I’m Loving Angels Instead
“Hey Ian, an angel investor has offered me £50k for 10% of the company and all he wants is a board seat. He has asked for my five year projections and then he’ll send across the money. Can you help me with that?”
I am paraphrasing from a conversation I had with a founder last quarter. It is not the only one. These dialogues between angel investors and founders happen frequently, sometimes with neither party clear on what a good outcome is. I have been on both sides of the table — I have made angel investments, am a member of angel syndicates and have advised founders in dozens of angel funding deals.
Angel investment outside the core tech centres is, in aggregate, value extracting. This is not by intention. It is purely an extension of a lack of successful company exits and hence few experienced angels helping set the standard on what good angel investing practices look like. This article is not a negative take on angel investment, rather the difference in approach between experienced and inexperienced angels when approaching a startup investment.
Founders you should know — there are some fantastic angel investors. Generally these people have exited a previous company or are long entrenched in the technology ecosystem with international exposure. They understand that the process of using private capital to fund a startup is a multi-stage game and not transactional. They add capital but also tremendous support, network and knowledge. These angels exist outside major tech ecosystems but there are fewer of them due to the paucity of significant exits in a region. Most angels in regional ecosystems have not had a high level of exposure to startup deals, markups on growth rounds and liquidation events. This information imbalance can cause early stage deals to be constructed in a way that is is disadvantageous to the outcome of the startup.
Let’s unpack the question at the start to try to understand who an angel investor is, how they behave and what a good deal looks like.
“Hey Ian, an **angel investor** has offered me **£50k for 10%** of the company and all **he** wants is a **board seat**. He just needs my **five year projections** and then he’ll send across the money. Can you help me with that?”
Who are angel investors?
Angels are different to venture capital investors. They are classed as either high net worth individuals or sophisticated investors. This means they have a considerable income, hold a lot of assets or have experience investing in the private markets as part of a firm or network. In reality, the bar is not as high as you would think. This means the spectrum of quality and experience is broad.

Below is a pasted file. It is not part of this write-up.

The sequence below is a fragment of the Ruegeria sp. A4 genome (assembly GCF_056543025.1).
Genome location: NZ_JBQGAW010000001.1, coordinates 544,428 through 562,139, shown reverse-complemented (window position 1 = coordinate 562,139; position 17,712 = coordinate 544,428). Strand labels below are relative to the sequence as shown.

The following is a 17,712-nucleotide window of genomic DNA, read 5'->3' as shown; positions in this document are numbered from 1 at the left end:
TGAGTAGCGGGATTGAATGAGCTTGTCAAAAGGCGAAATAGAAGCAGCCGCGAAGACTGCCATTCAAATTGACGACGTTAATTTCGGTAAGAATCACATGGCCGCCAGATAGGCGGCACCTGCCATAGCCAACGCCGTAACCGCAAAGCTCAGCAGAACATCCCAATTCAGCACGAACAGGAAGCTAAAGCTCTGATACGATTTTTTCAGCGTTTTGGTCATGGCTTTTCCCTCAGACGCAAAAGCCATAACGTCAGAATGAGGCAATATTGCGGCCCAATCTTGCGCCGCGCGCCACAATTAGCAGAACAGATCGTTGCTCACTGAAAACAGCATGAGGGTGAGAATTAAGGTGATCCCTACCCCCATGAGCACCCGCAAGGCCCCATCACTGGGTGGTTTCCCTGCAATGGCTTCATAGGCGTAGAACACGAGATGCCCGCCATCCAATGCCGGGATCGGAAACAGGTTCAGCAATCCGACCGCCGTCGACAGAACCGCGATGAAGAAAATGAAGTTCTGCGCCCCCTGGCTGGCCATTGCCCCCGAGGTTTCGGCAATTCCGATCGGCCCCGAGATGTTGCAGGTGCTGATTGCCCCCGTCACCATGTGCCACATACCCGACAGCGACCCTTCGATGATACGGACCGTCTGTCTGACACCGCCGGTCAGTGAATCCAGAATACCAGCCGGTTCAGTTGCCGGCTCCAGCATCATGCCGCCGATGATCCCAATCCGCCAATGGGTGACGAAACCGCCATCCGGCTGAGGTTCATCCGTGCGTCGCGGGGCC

I have highlighted the word “he” in the question above. This was intentional as most of the angel investment community is male. There is a distinct lack of diversity that comes from a generation of technology enrichment being disproportionally allocated towards men. It is changing, although slowly. Diversity of investors is a real benefit to a founder — there are competitive advantages to looking outside your own geography, talking with other founders and angel groups who have greater access to diversified capital.
Locally, I have met some brilliant angel investors. These individuals understand that the founder is trying to create something and that their invested capital is a high stakes gamble on future outcomes. They don’t treat each investment as transactional and understand that it is merely the first money into a company helping them get to the next fundable milestone. You, as a founder, must understand this too. If you choose to raise capital you are on the treadmill and will use the angel investment to get to the proof points required to allow institutional capital to invest.
Experienced angels know that most of their investments will go to zero but that if they can invest in a broad range of early stage founders the likelihood is that one or two of those investments will more than pay for the rest. It is not a dissimilar mindset to early stage VC.
50k for 10%
This is when you begin to understand the difference between experienced and inexperienced angel investors. In my example, £50k is an enticing offer through the eyes of the entrepreneur. This is potentially enough money to quit their job and go all in. If required, they can hire a developer or agency to build out an iteration of the product. What’s the problem? Valuation.
Valuation is always an interesting negotiation. It is also the wrong thing to focus on. What matters is not how much the company is valued at but rather how much equity remains in the hands of the founding team after several funding rounds. It is not a one play game, it is multi-play with different people involved at different stages. By giving away too much at a very early stage the second order effect is that you put yourself in a position in 12–18 months time where you will struggle to raise the next round.